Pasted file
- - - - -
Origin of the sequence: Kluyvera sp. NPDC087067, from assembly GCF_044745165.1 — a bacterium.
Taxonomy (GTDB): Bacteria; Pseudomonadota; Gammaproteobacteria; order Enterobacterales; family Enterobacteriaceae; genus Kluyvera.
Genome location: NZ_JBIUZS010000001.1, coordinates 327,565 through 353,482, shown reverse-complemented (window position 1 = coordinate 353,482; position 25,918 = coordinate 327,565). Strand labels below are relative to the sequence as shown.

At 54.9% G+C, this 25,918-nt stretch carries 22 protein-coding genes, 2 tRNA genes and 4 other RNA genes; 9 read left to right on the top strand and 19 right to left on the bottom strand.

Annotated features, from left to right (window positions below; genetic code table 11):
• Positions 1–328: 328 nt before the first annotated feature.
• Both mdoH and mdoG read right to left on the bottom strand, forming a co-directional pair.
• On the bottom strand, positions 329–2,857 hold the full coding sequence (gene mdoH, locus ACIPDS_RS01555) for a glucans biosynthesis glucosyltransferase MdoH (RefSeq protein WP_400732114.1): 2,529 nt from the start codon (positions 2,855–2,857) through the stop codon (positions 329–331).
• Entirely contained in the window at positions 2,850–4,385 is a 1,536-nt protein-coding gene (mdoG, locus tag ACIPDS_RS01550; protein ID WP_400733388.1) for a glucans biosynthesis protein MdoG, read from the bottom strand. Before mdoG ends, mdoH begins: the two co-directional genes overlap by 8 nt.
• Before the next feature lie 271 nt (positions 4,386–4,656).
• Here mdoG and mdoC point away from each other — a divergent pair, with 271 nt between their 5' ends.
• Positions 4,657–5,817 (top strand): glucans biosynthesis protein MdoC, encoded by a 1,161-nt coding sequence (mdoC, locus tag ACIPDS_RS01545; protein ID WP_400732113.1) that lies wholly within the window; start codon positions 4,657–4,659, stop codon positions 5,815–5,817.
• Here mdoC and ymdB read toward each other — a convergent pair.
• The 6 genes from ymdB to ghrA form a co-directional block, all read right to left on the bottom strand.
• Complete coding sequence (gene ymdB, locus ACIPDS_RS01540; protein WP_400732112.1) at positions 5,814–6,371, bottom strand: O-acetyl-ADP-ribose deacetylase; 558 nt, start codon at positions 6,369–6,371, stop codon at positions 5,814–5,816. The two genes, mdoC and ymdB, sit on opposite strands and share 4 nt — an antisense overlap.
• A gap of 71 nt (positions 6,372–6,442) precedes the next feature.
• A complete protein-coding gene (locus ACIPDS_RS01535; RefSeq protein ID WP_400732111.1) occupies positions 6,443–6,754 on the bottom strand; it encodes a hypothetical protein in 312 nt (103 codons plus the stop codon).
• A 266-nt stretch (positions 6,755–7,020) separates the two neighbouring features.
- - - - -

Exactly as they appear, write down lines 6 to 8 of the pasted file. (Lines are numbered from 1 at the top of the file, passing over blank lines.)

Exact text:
• Positions 1–328: 328 nt before the first annotated feature.
• Both mdoH and mdoG read right to left on the bottom strand, forming a co-directional pair.
• On the bottom strand, positions 329–2,857 hold the full coding sequence (gene mdoH, locus ACIPDS_RS01555) for a glucans biosynthesis glucosyltransferase MdoH (RefSeq protein WP_400732114.1): 2,529 nt from the start codon (positions 2,855–2,857) through the stop codon (positions 329–331).